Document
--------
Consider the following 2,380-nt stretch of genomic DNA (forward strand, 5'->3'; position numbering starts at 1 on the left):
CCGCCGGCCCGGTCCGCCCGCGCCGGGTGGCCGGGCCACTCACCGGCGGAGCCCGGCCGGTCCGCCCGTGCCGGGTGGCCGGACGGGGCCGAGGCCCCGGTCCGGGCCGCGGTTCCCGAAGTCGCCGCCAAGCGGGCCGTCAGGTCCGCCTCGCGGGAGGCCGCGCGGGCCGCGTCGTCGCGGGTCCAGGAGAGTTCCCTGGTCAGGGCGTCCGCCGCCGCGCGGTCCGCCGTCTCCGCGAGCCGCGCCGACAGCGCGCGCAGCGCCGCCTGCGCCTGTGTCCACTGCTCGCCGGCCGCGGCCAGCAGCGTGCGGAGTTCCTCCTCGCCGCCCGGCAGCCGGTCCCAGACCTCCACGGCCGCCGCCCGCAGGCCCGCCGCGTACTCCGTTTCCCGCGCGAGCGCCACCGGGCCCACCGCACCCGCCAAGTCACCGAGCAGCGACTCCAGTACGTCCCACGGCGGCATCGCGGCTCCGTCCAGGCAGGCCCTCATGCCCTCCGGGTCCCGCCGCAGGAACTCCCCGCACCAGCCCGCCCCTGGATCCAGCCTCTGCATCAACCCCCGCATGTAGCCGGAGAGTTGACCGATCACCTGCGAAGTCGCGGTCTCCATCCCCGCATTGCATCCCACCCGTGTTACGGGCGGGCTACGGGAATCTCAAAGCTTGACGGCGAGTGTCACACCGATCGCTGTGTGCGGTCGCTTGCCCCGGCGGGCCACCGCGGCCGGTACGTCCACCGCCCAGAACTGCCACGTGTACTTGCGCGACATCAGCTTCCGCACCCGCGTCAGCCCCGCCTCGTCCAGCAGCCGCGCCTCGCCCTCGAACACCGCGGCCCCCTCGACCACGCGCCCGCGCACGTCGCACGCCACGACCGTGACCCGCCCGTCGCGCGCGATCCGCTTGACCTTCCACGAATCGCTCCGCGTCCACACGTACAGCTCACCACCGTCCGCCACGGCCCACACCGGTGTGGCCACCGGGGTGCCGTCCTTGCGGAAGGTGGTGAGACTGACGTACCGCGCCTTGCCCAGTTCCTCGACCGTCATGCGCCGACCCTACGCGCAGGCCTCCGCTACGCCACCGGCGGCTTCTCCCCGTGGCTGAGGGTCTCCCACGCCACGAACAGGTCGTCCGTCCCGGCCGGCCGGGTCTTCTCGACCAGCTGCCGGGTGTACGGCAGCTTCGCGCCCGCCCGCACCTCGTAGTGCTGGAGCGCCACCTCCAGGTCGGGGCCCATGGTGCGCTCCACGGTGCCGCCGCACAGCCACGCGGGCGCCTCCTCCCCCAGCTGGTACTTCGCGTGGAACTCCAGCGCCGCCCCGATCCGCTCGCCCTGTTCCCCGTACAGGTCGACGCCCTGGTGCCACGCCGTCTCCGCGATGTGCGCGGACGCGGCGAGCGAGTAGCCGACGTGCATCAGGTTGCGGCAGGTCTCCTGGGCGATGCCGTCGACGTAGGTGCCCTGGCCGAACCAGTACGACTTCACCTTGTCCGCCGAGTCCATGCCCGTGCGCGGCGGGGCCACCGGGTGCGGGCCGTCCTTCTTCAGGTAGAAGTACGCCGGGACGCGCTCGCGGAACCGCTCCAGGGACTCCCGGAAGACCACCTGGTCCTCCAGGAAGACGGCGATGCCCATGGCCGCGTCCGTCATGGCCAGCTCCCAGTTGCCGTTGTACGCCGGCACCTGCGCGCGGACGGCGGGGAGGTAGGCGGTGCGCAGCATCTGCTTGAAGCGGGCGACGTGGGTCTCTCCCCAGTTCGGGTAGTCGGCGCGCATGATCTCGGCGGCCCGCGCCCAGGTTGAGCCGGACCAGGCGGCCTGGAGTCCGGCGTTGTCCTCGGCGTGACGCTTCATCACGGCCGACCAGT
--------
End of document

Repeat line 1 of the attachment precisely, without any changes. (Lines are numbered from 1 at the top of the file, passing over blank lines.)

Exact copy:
Consider the following 2,380-nt stretch of genomic DNA (forward strand, 5'->3'; position numbering starts at 1 on the left):